Google says the proposal is just, well, a proposal. “These changes are in the design process,” a Google spokesperson said in a statement. The company is “working with extension developers to make sure their extensions continue to work,” the spokesperson said.
Ostensibly, the changes are designed to improve the security and performance of Chrome and Chromium. For example, Chrome extensions now can access your browsing history. That means a bad actor could offer an ad blocker that spies on you.
Google is proposing to cut off extensions’ access to browsing history and instead offer an interface that can generate instructions for the browser to block or modify certain content, including ads. The catch is that each extension would be limited to 30,000 rules it can apply.
Google runs the largest digital ad platform in the United States, the world’s most popular web browser, and the company makes almost all of its money from advertisements. Google wants you to see more ads. Their business depends on it, in fact.
Therefore, any Google-led changes to Chrome that restrict a user’s ability to block ads will inevitably be under intense scrutiny—and for good reason. Taken in the best light, this is Google trying to ensure Chrome continues to be as fast and secure as possible. Taken in the worst, these proposed changes are one more instance of Google using its dominance in search, advertising, and web browsing to benefit Google.
This move isn’t totally without precedence—Apple made a similar change in 2015 when it limited the number of rules a content blocker could employ to 50,000. But a combination of Google’s proposal limiting the number of rules to just 30,000 and Google being, well, Google has escalated this story to a whole other level.
To be fair though, even though Apple allows content blockers to use 50,000 rules, popular ad blockers (read: ones that do the job well) often need hundreds of thousands of rules to be effective. I use 1Blocker on my devices, but even 1Blocker’s developer skirts around the 50,000 rule limit by implementing each rule “set” as a separate content blocker, thereby allow 1Blocker to check against over 350,000 rules.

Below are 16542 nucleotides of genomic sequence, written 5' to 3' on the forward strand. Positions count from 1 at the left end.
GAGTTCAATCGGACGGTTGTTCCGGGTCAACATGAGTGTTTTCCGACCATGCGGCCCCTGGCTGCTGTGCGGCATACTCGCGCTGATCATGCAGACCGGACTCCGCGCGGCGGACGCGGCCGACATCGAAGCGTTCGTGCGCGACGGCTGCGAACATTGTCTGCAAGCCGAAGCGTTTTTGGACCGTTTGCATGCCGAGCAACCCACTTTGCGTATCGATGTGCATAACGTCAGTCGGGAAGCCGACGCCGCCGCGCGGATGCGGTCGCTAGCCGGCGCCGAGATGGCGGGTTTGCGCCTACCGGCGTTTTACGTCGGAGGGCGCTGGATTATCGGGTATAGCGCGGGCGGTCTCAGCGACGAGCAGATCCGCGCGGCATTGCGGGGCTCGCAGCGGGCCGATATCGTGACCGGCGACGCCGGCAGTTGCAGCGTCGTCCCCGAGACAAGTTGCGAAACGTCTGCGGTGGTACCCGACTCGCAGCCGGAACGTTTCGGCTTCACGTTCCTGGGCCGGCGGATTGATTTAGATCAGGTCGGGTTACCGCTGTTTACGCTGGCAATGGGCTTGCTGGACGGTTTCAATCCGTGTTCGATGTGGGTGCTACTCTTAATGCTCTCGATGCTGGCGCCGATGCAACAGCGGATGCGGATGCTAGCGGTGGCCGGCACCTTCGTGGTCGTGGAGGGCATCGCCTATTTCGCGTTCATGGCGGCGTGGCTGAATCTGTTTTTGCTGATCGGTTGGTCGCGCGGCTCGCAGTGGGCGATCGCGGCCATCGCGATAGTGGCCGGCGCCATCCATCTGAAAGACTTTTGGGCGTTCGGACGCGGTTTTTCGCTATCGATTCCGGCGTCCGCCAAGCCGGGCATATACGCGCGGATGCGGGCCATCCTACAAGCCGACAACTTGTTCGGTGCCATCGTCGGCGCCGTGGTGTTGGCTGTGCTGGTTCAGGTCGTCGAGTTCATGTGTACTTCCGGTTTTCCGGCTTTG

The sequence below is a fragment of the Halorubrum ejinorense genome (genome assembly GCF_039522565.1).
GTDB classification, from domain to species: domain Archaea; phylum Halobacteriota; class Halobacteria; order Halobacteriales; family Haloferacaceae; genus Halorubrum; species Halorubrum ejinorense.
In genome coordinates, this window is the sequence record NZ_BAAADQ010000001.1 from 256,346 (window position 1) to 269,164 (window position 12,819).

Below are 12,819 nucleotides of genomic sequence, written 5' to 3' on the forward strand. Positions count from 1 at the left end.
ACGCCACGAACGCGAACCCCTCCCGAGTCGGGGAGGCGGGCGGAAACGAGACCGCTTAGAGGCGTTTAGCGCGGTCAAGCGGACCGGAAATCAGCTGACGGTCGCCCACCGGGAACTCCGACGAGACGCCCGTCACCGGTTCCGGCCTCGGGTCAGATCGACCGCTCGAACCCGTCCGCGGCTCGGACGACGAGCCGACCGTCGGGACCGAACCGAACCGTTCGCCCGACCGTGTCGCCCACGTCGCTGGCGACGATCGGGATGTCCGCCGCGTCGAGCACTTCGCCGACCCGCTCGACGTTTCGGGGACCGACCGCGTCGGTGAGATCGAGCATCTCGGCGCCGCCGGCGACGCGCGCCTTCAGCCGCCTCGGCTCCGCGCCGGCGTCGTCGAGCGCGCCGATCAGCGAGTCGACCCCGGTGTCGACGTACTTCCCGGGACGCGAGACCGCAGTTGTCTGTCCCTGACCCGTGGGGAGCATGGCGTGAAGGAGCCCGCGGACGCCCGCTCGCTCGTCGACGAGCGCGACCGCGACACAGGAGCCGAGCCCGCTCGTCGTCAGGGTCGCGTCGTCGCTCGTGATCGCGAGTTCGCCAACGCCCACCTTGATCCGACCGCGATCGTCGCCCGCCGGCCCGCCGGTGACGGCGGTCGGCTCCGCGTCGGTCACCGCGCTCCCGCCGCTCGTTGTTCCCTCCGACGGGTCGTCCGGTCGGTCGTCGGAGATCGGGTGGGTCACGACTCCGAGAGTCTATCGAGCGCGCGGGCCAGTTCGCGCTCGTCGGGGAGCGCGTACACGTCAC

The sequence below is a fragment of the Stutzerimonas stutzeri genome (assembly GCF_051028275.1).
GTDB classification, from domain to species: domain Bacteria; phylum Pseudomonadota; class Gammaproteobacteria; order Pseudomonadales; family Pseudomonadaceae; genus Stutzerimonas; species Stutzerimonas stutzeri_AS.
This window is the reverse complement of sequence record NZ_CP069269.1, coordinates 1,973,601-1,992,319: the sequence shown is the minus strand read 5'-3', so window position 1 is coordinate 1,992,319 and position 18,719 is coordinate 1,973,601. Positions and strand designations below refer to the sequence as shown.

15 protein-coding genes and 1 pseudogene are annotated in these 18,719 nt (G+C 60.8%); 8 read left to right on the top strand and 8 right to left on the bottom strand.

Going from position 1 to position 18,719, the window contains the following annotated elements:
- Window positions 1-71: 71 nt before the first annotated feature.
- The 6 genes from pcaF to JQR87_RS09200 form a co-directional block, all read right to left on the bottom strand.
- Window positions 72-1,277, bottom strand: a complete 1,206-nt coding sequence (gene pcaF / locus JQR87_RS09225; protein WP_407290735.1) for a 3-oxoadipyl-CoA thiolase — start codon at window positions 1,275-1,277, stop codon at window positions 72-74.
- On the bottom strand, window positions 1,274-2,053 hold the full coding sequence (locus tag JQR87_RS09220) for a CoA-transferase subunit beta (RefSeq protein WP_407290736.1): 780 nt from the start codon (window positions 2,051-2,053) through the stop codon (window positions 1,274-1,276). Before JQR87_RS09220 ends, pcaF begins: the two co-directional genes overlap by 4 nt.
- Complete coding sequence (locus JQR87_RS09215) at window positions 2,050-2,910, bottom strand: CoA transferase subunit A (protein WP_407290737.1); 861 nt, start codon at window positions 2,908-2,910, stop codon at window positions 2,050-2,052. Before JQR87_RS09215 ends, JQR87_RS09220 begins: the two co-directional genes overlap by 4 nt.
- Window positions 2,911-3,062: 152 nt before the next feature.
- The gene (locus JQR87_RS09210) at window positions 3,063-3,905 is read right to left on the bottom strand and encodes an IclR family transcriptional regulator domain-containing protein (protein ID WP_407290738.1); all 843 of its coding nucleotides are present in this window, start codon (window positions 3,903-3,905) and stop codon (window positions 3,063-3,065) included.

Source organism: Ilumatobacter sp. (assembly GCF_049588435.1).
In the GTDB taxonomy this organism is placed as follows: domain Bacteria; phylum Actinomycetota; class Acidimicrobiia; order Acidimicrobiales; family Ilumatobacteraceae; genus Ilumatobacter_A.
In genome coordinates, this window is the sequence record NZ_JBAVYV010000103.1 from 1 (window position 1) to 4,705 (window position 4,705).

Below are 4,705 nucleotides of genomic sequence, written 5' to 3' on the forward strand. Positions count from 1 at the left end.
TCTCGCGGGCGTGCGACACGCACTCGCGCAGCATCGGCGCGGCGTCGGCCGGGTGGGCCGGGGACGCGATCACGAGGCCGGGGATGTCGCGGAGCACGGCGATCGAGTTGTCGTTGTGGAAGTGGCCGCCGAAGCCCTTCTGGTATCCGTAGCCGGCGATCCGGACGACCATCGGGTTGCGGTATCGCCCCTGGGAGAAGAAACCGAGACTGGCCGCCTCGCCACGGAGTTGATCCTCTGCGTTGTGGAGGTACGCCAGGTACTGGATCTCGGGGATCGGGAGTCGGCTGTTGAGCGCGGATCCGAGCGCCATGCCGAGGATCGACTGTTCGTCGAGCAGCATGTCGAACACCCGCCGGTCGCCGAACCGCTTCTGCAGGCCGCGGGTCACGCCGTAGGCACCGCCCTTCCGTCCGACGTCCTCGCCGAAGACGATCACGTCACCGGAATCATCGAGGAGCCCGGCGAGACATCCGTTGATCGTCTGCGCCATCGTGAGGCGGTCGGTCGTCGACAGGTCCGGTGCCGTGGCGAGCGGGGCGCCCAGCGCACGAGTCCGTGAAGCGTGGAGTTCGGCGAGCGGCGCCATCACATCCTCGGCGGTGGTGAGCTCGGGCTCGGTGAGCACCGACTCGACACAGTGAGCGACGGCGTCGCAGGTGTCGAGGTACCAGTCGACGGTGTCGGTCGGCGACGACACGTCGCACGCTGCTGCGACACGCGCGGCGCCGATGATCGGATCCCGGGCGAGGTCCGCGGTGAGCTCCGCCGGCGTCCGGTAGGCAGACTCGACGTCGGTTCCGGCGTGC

At the end of the day, this change to Chrome is only a proposal. And if we’re giving Google any kudos, it’s that they’re still conducting sensitive changes to Chromium in the open. I’m also not suggesting that Apple and Google are wholly wrong here. The pursuit of enhanced privacy while still allowing users to have some control over their browsers is a path filled with compromises. And since browser makers aren’t going to not evolve their products, I think it’s important that you understand the motives that may be driving their decisions.
(And now a brief primer on how ad blockers work for the non-tech savvy family members who read my site ♥. Ad blockers prevent certain webpage elements from displaying by (a) preventing your browser from talking to certain ad-related servers and (b) maintaining a custom list of elements that either you or the community at large have flagged as worth blocking. They do this by comparing requests your browser’s resource requests against a list of tens of thousands of text patterns—if a request matches one of these rules, the content is blocked. When using an ad blocker, browsing the web should feel faster, because your browser no longer has to wait on five different ads to download or tracking scripts to execute. Take a site like The Verge, the well-known tech site/advertisement billboard. Without an ad blocker installed, The Verge’s homepage weighs in at 5.8 MB with over 350 network requests to (I assume) ad and tracking servers. However, if you install an ad blocker like uBlock Origin, The Verge’s homepage now only weighs 4.2 MB with fewer than 50 network requests.)